Table 11: Average ranks and tests of the significance of differences between people with BPD (N = 38) and healthy individuals (N = 68) - visual functions

Variables

Average rank
BPD

Average rank healthy
individuals

U Mann-Whitney

Significance

ROCFT copy

47.38

57.79

1068

0.084

ROCFT reproduction

22.46

69.62

128

0.000*

* significance p < 0,05
In terms of phonemic fluency, individuals from the control group received on average significantly higher scores than those with BPD, updating a greater average number of words beginning with the letter A (Table 12).
Table 12: Average ranks and tests of the significance of differences between people with BPD (N = 38) and healthy individuals (N = 67) - verbal fluency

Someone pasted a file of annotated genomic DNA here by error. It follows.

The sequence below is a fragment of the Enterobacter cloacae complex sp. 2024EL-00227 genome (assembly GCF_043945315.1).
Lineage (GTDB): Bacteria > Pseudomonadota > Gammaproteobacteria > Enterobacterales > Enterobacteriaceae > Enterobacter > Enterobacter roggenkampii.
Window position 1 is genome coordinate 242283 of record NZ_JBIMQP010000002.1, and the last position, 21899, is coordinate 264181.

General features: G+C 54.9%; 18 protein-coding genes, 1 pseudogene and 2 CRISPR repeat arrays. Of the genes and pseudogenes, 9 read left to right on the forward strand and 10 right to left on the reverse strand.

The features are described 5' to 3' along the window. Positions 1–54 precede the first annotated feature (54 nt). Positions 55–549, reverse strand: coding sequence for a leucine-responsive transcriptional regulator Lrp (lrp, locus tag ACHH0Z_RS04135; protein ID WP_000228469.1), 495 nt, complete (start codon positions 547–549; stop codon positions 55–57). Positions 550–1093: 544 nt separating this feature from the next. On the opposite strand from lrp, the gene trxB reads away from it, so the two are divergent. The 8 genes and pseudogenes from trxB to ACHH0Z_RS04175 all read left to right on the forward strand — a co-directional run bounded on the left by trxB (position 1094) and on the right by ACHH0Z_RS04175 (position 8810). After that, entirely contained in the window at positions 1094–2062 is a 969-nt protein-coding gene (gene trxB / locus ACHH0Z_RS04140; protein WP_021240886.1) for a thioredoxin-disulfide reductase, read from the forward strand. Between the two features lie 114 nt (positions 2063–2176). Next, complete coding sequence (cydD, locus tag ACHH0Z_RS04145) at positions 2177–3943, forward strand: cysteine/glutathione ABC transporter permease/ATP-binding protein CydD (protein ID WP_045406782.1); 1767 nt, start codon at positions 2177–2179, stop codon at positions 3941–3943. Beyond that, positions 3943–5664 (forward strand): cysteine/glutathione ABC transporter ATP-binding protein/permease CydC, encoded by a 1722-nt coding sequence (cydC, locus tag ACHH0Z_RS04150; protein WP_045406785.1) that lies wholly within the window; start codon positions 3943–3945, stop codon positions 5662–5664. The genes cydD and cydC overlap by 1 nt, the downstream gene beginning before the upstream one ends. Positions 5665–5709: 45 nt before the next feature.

Variables

Average rank BPD

Average rank healthy
individuals

U Mann-
Whitney

Significance

Verbal fluency

34.08

61.63

561

0.000*

* significance p < 0,05
Healthy individuals performed the TMT A test in a significantly shorter time than people with BPD. In terms of results in the TMT B test, there were no significant differences between the groups (Table 13).
Table 13: Average ranks and tests of the significance of differences between people with BPD (N = 39) and healthy individuals (N = 67) - control and supervision functions

Variables

Average rank
BPD

Average rank healthy individuals

U Mann-Whitney

Significance

TMT A

62.81

48.95

982.5

0.026*

TMT B

59.92

50.60

1095

0.135

* significance p < 0,05